Venue: Rolls Royce Heritage at Derby
Special features: Special private visit
Date: 16th May 2012
Organiser: Bunny Lees-Smith
Number of members: 10
Number of non-members: 8 (Fairford Classic Car Club) 8 (Hankerton History Group)
Cost per person: £25
CSTS account: No surplus
Reporter: Tony Gordon
Web Report for CSTS by Bunny Lees-Smith
A joint visit to Rolls Royce Heritage collections at Derby.
On 16th May we joined forces with our usual groups from the Fairford Classic car Club and the Hankerton History group to travel by coach to the home of Rolls Royce at Derby.
They have two collections the first of which illustrated the establishment and growth of Rolls Royce as a Company and the events which led to new innovations and designs. Success was first achieved in the automotive industry when Royce demonstrated his prototype cars to Rolls the moneyed entrepreneur . An early example of this product was available for us to see.
Both Mr Rolls and Mr Royce unfortunately died before the first World War broke out, but the philosophy of care and very high quality in the product led the Government to place orders for aircraft engines when it was discovered that other sources needed a rebuild every 50 hours. Immediately on using Rolls Royce engines the rebuild time extended to 250hours.
Another milestone was the winning outright of the ‘Schneider Trophy’ in 1931 at 340mph in a Supermarine S6 B. The Company now had a reputation for fast and powerful engines.
From thereon we saw examples of many engines developed between the wars, during the Second World War and subsequent to the war. This now included of course the jet turbine engines of which the firm reluctantly took over development from the Rover Car Company.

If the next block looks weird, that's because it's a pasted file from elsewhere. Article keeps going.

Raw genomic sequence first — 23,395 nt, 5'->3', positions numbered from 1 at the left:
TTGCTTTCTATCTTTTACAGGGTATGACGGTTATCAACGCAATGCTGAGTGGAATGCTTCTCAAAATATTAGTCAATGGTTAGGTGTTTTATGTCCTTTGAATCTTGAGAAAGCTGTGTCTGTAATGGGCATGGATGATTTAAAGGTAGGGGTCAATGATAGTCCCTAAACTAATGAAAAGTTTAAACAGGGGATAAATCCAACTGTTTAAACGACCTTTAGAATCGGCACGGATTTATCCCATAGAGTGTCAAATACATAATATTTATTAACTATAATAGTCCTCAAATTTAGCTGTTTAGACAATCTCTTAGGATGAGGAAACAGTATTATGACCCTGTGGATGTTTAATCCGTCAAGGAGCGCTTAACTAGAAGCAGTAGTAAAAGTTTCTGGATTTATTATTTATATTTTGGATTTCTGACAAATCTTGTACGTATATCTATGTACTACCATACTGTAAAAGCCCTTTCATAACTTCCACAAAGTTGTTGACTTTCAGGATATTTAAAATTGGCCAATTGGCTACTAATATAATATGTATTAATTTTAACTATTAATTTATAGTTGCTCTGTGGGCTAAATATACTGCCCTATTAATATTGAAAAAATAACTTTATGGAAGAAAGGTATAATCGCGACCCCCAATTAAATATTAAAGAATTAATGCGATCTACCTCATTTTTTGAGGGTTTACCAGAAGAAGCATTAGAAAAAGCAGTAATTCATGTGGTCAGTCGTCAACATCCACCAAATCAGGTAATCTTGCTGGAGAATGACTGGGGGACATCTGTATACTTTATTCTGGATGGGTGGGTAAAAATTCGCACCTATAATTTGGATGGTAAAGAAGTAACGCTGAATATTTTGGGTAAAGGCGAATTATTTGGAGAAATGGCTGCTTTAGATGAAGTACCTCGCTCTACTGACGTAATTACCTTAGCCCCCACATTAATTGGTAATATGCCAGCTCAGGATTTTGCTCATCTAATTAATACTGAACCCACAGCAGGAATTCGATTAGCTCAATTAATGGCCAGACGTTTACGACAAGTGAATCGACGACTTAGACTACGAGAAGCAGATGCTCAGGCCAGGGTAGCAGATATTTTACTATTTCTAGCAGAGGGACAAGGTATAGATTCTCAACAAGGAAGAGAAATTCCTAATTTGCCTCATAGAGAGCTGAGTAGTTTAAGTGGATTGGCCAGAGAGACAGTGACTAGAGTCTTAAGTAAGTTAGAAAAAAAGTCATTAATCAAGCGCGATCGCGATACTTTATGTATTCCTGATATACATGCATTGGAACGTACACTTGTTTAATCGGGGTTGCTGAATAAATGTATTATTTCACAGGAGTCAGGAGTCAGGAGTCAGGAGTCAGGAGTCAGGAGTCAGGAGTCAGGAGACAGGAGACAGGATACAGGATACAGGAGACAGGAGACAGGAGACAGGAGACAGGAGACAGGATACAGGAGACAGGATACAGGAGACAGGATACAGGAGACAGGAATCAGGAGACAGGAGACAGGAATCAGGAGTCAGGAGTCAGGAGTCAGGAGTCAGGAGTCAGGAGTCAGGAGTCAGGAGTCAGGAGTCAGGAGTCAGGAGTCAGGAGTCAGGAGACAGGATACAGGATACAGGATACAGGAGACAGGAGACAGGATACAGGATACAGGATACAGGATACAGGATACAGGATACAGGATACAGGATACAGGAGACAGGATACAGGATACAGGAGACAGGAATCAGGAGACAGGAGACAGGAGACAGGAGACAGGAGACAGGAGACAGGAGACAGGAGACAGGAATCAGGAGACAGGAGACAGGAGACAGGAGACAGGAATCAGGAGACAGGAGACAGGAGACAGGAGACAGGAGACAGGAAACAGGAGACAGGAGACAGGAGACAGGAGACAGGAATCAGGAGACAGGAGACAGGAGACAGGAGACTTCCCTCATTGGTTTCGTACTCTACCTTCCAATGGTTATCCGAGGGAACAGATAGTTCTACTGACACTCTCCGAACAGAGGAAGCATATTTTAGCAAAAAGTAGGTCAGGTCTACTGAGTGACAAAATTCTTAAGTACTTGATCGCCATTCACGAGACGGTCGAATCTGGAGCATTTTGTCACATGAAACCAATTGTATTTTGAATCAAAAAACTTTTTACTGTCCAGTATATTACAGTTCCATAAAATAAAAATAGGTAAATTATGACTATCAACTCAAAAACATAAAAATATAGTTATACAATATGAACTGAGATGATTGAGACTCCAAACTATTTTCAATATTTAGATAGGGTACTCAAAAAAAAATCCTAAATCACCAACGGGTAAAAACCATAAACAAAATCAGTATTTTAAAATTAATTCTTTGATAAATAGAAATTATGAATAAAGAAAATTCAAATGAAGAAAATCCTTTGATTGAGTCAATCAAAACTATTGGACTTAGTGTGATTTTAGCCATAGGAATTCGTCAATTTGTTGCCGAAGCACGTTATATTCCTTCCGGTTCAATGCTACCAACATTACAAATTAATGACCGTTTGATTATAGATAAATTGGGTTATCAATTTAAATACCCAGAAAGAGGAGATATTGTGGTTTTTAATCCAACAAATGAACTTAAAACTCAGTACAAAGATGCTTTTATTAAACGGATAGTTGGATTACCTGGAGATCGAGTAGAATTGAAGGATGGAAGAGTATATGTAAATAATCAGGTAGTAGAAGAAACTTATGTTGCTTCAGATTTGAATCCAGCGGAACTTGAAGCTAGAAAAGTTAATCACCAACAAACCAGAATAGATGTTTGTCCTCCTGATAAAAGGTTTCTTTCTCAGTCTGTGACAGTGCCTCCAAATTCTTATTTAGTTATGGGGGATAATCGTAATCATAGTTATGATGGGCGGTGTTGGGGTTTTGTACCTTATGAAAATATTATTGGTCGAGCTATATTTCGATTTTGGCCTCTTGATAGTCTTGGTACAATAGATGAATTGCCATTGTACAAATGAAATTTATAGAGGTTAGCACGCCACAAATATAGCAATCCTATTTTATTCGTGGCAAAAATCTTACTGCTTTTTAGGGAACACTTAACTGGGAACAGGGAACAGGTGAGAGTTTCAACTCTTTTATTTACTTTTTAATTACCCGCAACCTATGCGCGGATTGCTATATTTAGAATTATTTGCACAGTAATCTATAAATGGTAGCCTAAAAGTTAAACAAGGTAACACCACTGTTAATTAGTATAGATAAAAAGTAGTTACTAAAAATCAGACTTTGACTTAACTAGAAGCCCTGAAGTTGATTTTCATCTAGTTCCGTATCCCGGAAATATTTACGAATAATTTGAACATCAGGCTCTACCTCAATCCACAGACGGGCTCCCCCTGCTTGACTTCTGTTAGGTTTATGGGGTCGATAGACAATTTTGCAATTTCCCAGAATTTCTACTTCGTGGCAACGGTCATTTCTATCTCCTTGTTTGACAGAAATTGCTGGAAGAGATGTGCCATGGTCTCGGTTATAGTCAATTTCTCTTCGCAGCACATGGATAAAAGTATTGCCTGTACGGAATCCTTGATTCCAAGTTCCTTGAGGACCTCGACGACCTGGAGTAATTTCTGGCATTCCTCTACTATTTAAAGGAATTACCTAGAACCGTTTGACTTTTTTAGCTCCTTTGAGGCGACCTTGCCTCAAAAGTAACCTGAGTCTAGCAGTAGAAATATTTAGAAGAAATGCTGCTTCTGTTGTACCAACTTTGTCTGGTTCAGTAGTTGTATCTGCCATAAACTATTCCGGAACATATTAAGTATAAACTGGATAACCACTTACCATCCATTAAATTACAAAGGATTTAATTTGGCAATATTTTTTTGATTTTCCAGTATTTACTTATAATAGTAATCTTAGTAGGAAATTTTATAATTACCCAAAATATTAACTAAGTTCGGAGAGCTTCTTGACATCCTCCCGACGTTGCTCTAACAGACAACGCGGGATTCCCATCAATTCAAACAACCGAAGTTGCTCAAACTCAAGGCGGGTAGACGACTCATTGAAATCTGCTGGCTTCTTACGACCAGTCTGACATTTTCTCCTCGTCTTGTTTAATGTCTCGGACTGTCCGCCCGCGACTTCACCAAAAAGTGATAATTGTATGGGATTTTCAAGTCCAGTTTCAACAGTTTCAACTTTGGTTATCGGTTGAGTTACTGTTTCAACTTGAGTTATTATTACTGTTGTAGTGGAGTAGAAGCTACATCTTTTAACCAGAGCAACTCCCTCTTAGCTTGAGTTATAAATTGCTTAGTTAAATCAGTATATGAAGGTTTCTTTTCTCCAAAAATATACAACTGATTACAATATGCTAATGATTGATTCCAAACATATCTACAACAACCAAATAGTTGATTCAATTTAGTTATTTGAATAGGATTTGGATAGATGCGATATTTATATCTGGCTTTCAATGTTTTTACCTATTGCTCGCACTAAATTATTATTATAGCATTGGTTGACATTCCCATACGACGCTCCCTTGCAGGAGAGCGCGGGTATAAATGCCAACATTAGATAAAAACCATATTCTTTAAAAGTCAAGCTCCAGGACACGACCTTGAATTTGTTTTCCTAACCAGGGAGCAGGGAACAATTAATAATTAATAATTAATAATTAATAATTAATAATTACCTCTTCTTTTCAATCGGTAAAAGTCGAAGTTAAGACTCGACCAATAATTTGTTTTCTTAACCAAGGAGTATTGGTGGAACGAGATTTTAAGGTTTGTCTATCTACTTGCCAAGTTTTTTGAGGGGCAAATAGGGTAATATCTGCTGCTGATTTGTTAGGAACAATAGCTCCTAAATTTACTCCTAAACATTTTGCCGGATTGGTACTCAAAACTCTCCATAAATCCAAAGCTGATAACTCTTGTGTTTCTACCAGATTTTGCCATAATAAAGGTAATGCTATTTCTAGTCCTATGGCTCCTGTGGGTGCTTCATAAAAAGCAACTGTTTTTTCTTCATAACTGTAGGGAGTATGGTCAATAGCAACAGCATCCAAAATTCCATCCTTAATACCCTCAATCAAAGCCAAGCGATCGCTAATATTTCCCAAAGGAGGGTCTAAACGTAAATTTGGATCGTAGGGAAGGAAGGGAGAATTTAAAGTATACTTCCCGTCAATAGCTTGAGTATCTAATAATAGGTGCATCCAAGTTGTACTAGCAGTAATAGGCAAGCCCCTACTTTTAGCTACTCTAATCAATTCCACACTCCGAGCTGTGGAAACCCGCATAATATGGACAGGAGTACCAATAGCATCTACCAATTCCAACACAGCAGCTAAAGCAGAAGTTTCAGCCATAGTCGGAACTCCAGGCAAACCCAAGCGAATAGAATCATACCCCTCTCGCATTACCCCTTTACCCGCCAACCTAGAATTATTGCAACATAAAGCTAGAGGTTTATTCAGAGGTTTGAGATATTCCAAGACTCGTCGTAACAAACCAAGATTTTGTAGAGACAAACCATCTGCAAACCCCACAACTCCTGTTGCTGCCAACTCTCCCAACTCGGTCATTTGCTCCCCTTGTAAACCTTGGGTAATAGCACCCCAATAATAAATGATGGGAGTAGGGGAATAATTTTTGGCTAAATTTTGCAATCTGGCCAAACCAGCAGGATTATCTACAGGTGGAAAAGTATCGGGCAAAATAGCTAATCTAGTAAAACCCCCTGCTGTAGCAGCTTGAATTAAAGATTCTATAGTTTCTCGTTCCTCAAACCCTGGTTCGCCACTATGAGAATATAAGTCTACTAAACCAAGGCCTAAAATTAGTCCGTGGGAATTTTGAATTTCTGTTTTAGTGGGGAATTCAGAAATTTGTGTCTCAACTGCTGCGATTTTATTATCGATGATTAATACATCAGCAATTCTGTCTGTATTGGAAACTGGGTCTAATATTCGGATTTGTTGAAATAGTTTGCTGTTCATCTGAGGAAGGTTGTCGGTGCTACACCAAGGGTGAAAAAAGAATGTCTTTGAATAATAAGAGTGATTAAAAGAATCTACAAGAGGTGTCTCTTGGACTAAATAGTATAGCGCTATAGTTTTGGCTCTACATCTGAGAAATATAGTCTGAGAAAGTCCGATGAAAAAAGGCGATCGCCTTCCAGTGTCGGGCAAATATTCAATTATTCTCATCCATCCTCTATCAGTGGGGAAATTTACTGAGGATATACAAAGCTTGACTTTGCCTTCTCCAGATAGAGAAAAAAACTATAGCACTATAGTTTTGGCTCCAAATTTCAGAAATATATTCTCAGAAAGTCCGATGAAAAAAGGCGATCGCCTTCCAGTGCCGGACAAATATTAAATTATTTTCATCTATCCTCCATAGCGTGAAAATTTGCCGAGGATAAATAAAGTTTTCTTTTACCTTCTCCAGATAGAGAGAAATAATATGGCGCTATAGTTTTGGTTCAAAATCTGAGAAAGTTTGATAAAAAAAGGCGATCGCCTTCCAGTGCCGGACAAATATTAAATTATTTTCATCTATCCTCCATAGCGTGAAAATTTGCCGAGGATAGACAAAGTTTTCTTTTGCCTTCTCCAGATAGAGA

During the afternoon we were treated to a display of products of all types and ages being preserved by the voluntary staff through the Rolls Royce Heritage organisation. This band of enthusiastic skilled personnel each with their own particular experience were working on cars, aircraft engines, power sources such as emergency supplies, jet turbines and if fact all kinds of Rolls Royce products. This even included products of Companies who long ago were merged with the parent Company such as Armstrong Sidderley, De Havilland and Bristol Engines.
This was is a huge workshop in three adjacent buildings which at one time formed the aluminium foundry for the Company. We were guided around by the retired Works Manager of the Foundry.
Amongst the cars shown were several in various stages of restoration and some which are fully working. In the latter category we saw Chief Scout Baden Powell’s Rolls Royce towards which each scout at the time contributed one penny.
One most intriguing exhibit showed the construction of the turbine blades which, as the reader may well know, are hollow. What we had not realized was that the blades operate at well above the melting point of the parent metal and they survive only because of the cooler air at 700 degrees C passing through them.
There were several working models including an RB211 engine and we understand that if we could attend on their open day they would start up a Merlin piston engine. So this was for real!
We are deeply indebted to Rolls Royce and their staff who really put themselves out to make sure we saw and understood what was on display.